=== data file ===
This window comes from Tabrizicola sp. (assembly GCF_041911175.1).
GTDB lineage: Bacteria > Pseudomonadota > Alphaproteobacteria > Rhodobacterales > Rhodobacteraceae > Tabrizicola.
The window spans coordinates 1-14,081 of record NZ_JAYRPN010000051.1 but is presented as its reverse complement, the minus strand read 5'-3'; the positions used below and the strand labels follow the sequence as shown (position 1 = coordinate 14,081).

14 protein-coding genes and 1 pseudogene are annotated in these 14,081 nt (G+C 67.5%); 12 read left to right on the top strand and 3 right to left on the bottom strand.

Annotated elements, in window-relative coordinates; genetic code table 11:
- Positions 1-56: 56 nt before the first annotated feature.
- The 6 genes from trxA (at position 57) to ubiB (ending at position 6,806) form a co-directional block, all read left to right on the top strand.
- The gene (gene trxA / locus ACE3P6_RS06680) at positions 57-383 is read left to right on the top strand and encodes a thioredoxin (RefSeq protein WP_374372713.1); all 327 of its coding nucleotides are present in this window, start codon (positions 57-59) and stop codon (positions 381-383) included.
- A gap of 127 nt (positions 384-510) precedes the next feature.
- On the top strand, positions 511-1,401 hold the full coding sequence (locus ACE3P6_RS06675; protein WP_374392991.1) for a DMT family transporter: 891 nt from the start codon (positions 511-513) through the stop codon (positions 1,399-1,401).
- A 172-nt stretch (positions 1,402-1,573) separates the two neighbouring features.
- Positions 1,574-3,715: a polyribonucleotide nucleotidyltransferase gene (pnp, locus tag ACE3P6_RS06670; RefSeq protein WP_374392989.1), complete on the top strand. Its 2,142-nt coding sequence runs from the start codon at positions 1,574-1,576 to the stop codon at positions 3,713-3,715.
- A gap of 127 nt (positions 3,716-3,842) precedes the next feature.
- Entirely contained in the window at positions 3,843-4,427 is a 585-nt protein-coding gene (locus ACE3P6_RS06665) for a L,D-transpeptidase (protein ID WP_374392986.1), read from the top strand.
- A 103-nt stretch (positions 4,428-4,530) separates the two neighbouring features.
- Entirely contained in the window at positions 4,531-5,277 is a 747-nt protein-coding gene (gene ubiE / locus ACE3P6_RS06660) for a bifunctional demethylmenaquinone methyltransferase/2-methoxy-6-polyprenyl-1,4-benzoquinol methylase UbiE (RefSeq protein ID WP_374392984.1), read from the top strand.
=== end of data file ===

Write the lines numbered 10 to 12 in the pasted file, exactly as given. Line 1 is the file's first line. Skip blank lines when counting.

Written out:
- On the top strand, positions 511-1,401 hold the full coding sequence (locus ACE3P6_RS06675; protein WP_374392991.1) for a DMT family transporter: 891 nt from the start codon (positions 511-513) through the stop codon (positions 1,399-1,401).
- A 172-nt stretch (positions 1,402-1,573) separates the two neighbouring features.
- Positions 1,574-3,715: a polyribonucleotide nucleotidyltransferase gene (pnp, locus tag ACE3P6_RS06670; RefSeq protein WP_374392989.1), complete on the top strand. Its 2,142-nt coding sequence runs from the start codon at positions 1,574-1,576 to the stop codon at positions 3,713-3,715.